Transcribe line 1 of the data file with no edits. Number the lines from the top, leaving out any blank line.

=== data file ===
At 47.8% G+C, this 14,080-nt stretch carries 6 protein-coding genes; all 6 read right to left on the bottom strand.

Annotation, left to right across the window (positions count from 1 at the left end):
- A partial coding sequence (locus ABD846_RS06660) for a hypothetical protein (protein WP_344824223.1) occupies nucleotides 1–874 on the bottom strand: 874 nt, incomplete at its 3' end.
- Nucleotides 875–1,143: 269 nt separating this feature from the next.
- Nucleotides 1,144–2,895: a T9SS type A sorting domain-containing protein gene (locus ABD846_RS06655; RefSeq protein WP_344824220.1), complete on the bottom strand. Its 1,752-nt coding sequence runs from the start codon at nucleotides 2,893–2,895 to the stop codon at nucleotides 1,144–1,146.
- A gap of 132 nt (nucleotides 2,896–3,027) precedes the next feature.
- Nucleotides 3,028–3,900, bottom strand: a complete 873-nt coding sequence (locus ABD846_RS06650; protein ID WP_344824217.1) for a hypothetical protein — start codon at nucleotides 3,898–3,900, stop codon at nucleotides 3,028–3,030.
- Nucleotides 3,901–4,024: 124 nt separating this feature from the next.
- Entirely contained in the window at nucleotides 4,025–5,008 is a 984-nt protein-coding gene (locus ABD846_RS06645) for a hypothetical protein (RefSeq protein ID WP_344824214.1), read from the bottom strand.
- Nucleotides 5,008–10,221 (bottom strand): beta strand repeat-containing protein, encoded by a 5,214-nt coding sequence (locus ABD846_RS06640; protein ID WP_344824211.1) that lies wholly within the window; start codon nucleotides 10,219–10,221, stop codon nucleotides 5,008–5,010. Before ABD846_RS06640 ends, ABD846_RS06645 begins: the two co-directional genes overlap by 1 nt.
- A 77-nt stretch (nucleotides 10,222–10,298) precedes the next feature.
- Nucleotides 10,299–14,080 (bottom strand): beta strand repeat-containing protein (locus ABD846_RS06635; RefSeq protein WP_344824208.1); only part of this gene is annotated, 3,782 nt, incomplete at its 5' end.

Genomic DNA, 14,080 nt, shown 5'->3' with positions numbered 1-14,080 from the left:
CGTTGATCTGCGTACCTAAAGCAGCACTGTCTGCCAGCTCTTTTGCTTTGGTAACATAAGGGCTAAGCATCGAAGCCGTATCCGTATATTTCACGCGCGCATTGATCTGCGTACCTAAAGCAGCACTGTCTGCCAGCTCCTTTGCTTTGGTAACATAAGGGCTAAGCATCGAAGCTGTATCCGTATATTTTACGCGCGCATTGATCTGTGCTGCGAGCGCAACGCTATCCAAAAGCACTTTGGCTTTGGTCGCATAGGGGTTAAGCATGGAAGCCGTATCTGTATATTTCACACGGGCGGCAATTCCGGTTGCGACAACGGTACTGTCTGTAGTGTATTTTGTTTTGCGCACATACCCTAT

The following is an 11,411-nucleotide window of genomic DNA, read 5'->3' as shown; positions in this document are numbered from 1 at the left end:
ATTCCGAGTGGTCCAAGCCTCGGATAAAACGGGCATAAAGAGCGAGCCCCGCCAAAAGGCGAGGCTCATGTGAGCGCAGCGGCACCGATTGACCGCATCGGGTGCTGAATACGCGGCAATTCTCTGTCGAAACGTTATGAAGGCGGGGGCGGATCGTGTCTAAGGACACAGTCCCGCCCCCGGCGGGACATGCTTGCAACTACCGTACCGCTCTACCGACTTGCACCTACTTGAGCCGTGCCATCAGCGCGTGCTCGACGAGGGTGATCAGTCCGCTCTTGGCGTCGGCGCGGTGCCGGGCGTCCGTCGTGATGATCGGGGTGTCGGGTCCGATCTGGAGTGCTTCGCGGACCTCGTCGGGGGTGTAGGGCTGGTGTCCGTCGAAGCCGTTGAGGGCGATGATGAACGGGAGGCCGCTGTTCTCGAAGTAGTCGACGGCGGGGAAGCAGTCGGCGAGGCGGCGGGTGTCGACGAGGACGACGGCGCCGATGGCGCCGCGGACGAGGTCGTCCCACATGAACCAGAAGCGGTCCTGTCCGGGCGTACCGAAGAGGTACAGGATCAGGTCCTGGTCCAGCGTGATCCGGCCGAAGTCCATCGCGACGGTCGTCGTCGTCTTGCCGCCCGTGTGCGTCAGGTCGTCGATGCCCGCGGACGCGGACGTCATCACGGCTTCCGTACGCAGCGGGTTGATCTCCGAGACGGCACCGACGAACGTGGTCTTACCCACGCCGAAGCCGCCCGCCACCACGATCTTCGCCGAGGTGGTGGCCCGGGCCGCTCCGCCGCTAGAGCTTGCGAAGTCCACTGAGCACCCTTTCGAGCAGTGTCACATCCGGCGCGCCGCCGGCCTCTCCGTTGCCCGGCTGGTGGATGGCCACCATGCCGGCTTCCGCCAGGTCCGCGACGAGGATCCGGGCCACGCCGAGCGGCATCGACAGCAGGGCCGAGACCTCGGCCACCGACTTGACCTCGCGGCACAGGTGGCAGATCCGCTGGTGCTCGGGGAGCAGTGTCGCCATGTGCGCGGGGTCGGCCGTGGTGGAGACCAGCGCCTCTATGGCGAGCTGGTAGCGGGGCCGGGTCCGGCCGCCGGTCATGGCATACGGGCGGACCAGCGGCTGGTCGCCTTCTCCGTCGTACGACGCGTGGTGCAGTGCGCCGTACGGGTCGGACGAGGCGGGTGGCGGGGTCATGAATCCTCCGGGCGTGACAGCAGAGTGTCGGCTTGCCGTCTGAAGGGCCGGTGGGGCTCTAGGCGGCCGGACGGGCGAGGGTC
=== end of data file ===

At 47.8% G+C, this 14,080-nt stretch carries 6 protein-coding genes; all 6 read right to left on the bottom strand.